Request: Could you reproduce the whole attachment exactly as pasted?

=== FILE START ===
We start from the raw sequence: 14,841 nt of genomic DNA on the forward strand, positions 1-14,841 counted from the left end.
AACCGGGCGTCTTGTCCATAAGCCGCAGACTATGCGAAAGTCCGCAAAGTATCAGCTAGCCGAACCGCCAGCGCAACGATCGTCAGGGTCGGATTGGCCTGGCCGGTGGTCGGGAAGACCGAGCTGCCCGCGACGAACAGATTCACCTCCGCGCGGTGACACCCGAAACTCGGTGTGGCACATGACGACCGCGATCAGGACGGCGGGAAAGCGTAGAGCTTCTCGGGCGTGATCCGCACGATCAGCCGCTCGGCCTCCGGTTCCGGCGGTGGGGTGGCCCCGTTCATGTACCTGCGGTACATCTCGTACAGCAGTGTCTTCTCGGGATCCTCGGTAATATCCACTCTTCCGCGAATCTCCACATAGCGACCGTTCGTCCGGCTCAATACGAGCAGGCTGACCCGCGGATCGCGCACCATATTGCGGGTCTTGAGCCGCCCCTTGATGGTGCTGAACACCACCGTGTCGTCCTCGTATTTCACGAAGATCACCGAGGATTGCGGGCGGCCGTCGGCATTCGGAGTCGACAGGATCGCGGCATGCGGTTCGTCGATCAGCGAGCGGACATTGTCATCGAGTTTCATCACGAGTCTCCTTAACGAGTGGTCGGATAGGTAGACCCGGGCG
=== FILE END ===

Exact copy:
We start from the raw sequence: 14,841 nt of genomic DNA on the forward strand, positions 1-14,841 counted from the left end.
AACCGGGCGTCTTGTCCATAAGCCGCAGACTATGCGAAAGTCCGCAAAGTATCAGCTAGCCGAACCGCCAGCGCAACGATCGTCAGGGTCGGATTGGCCTGGCCGGTGGTCGGGAAGACCGAGCTGCCCGCGACGAACAGATTCACCTCCGCGCGGTGACACCCGAAACTCGGTGTGGCACATGACGACCGCGATCAGGACGGCGGGAAAGCGTAGAGCTTCTCGGGCGTGATCCGCACGATCAGCCGCTCGGCCTCCGGTTCCGGCGGTGGGGTGGCCCCGTTCATGTACCTGCGGTACATCTCGTACAGCAGTGTCTTCTCGGGATCCTCGGTAATATCCACTCTTCCGCGAATCTCCACATAGCGACCGTTCGTCCGGCTCAATACGAGCAGGCTGACCCGCGGATCGCGCACCATATTGCGGGTCTTGAGCCGCCCCTTGATGGTGCTGAACACCACCGTGTCGTCCTCGTATTTCACGAAGATCACCGAGGATTGCGGGCGGCCGTCGGCATTCGGAGTCGACAGGATCGCGGCATGCGGTTCGTCGATCAGCGAGCGGACATTGTCATCGAGTTTCATCACGAGTCTCCTTAACGAGTGGTCGGATAGGTAGACCCGGGCG